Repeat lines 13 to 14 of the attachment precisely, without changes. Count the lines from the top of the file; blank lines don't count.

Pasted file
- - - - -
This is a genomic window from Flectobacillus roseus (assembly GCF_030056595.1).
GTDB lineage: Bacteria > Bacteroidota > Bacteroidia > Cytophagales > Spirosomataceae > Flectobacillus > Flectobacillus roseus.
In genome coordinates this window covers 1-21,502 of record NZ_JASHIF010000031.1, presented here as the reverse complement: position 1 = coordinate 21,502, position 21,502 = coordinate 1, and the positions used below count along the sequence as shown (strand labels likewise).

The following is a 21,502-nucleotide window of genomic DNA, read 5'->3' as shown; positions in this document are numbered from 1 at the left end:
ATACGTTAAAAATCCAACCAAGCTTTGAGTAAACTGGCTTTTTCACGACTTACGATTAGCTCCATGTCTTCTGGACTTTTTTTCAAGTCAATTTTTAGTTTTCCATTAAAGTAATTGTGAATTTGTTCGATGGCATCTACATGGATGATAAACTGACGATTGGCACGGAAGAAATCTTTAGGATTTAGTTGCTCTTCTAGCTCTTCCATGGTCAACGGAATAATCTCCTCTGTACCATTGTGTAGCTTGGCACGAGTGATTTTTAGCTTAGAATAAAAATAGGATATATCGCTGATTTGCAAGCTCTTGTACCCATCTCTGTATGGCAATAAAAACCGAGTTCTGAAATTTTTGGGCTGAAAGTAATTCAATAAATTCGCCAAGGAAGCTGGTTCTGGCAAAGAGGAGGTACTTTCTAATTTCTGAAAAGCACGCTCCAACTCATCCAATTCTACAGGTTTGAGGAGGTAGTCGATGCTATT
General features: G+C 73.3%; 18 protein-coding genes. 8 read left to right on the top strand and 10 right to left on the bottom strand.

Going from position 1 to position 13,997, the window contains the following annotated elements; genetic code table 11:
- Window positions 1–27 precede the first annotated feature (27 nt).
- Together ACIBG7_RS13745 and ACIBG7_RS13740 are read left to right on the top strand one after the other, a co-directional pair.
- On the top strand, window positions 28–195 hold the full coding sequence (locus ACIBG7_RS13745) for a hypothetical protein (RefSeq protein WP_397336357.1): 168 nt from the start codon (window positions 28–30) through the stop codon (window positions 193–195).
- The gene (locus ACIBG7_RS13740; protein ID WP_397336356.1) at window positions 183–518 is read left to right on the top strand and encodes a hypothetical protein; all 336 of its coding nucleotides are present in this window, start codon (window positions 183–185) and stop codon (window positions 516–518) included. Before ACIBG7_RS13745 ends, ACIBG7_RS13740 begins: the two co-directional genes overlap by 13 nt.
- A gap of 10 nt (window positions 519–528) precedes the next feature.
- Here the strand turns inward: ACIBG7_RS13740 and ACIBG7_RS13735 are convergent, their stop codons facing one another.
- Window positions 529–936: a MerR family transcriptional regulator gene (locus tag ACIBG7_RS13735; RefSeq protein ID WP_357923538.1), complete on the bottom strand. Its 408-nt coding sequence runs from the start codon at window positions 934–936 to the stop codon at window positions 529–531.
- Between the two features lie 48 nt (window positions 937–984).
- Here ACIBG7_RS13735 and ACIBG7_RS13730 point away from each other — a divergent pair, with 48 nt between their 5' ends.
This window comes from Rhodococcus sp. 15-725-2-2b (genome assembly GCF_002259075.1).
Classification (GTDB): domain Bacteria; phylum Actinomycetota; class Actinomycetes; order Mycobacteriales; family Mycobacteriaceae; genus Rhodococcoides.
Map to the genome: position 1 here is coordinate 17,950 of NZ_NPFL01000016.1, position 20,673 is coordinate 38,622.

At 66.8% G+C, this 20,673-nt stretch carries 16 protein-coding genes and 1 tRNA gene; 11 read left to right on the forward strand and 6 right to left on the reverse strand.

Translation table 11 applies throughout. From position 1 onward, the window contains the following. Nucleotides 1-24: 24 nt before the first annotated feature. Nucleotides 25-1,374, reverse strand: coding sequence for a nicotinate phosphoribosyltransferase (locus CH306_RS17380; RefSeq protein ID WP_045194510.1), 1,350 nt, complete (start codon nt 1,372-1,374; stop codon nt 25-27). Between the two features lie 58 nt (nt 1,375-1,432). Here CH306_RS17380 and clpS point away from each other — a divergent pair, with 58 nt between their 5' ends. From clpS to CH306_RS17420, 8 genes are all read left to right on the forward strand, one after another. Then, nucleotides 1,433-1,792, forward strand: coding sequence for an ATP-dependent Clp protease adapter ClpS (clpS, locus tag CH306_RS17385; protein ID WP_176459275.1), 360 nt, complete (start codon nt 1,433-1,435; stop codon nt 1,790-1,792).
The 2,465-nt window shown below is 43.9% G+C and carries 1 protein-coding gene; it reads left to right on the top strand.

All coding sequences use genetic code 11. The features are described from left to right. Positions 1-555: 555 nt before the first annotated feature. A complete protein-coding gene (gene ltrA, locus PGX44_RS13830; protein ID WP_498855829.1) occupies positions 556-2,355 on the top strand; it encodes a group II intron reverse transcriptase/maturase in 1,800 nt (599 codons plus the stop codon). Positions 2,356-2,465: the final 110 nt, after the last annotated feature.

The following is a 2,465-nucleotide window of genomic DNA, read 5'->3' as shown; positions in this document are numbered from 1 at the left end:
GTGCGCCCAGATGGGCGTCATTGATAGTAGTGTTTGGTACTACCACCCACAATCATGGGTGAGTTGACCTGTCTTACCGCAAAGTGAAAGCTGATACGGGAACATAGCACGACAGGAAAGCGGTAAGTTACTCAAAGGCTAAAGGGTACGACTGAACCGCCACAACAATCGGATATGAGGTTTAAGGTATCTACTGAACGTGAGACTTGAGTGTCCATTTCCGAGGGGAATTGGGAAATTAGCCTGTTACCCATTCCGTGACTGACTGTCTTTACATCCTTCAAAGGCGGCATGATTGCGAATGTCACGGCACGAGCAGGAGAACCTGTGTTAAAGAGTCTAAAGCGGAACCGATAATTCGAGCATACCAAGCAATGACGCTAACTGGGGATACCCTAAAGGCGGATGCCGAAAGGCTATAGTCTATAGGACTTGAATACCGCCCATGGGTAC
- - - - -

- Here the strand turns inward: ACIBG7_RS13740 and ACIBG7_RS13735 are convergent, their stop codons facing one another.
- Window positions 529–936: a MerR family transcriptional regulator gene (locus tag ACIBG7_RS13735; RefSeq protein ID WP_357923538.1), complete on the bottom strand. Its 408-nt coding sequence runs from the start codon at window positions 934–936 to the stop codon at window positions 529–531.